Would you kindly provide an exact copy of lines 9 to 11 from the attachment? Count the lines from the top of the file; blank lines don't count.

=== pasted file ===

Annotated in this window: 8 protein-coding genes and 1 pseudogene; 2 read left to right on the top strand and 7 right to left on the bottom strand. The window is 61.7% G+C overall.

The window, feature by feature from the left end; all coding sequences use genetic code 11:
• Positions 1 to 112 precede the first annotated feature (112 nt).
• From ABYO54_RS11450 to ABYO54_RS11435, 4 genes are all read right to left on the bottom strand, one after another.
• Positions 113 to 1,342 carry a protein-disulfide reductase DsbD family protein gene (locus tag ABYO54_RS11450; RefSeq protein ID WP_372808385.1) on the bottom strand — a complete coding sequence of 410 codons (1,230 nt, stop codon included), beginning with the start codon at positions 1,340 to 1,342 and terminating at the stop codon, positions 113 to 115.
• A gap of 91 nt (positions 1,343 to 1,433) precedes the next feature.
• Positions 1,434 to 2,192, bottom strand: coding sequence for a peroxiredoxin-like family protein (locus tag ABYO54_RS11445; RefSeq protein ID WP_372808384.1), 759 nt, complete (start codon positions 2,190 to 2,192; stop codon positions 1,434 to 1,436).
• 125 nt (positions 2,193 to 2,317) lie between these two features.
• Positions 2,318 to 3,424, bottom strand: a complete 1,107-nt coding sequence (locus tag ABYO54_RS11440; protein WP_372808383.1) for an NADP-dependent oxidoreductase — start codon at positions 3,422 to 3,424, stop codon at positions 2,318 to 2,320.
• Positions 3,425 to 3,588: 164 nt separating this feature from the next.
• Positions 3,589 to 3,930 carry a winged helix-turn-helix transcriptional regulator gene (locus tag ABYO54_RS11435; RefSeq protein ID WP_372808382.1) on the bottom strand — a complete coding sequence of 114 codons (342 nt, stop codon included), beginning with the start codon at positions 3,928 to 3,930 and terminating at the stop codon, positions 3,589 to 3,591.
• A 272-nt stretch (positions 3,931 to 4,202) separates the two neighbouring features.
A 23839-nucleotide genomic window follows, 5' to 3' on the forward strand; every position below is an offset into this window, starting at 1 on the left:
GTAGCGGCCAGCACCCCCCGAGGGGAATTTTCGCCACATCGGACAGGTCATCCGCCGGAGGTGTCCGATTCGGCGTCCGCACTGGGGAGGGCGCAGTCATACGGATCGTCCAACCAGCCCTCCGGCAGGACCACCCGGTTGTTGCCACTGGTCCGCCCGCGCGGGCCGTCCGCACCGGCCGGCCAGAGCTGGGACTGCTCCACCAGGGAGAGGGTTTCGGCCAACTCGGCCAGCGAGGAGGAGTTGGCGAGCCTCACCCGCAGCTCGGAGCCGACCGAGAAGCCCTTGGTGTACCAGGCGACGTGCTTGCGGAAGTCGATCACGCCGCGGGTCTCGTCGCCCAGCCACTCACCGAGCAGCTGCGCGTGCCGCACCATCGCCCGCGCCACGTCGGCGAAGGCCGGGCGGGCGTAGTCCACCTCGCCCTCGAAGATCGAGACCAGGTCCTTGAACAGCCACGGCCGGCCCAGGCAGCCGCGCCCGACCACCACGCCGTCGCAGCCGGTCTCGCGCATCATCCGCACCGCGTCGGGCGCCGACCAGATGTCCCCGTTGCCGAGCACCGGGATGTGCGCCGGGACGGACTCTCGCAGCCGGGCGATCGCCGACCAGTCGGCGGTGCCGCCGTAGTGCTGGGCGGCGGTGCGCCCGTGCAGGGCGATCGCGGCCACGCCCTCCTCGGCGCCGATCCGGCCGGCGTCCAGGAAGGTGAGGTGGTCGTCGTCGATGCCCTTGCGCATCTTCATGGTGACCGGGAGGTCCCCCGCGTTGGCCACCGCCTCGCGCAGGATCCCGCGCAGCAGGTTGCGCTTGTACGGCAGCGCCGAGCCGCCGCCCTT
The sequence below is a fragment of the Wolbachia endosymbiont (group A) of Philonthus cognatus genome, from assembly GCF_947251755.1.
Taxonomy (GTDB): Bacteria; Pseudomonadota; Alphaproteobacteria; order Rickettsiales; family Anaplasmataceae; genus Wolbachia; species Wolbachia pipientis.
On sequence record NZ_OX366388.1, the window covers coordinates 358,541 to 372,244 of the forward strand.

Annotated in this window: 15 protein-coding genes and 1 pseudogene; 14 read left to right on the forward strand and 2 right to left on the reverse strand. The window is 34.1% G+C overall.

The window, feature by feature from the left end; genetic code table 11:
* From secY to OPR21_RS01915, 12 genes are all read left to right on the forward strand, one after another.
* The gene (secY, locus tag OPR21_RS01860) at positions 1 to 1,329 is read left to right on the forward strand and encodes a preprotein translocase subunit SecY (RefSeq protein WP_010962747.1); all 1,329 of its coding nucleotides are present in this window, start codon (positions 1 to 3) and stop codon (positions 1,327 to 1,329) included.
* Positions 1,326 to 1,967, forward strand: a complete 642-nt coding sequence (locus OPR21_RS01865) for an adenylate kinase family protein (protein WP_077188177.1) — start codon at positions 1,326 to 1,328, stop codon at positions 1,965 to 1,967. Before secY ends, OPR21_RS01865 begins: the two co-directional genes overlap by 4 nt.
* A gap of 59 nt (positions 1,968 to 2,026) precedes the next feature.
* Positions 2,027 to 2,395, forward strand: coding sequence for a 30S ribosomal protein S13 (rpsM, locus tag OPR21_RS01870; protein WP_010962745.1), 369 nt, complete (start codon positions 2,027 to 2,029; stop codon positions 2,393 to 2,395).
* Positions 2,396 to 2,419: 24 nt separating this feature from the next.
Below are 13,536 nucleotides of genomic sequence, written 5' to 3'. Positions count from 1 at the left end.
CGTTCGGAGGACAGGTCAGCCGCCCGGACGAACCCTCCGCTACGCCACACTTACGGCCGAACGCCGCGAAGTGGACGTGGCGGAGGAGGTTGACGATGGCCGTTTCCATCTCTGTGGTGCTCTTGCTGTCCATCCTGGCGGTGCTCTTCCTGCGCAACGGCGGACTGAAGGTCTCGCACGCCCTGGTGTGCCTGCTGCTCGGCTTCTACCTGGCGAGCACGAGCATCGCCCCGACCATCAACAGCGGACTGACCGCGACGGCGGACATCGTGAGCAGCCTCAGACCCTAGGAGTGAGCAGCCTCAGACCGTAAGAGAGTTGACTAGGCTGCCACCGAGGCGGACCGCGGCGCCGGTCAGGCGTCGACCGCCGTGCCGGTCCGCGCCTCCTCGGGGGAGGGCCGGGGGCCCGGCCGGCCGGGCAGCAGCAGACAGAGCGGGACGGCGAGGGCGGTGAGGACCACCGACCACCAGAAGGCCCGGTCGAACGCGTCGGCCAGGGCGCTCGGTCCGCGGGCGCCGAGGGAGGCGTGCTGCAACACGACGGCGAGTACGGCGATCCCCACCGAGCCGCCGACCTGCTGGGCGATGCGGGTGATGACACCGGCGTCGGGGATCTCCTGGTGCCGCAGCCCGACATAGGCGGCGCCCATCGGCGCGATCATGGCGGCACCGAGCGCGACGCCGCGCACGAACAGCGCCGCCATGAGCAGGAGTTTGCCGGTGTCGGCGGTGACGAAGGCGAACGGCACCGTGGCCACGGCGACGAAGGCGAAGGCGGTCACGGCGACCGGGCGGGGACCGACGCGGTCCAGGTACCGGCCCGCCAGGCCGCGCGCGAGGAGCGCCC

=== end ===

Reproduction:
• Positions 2,318 to 3,424, bottom strand: a complete 1,107-nt coding sequence (locus tag ABYO54_RS11440; protein WP_372808383.1) for an NADP-dependent oxidoreductase — start codon at positions 3,422 to 3,424, stop codon at positions 2,318 to 2,320.
• Positions 3,425 to 3,588: 164 nt separating this feature from the next.
• Positions 3,589 to 3,930 carry a winged helix-turn-helix transcriptional regulator gene (locus tag ABYO54_RS11435; RefSeq protein ID WP_372808382.1) on the bottom strand — a complete coding sequence of 114 codons (342 nt, stop codon included), beginning with the start codon at positions 3,928 to 3,930 and terminating at the stop codon, positions 3,589 to 3,591.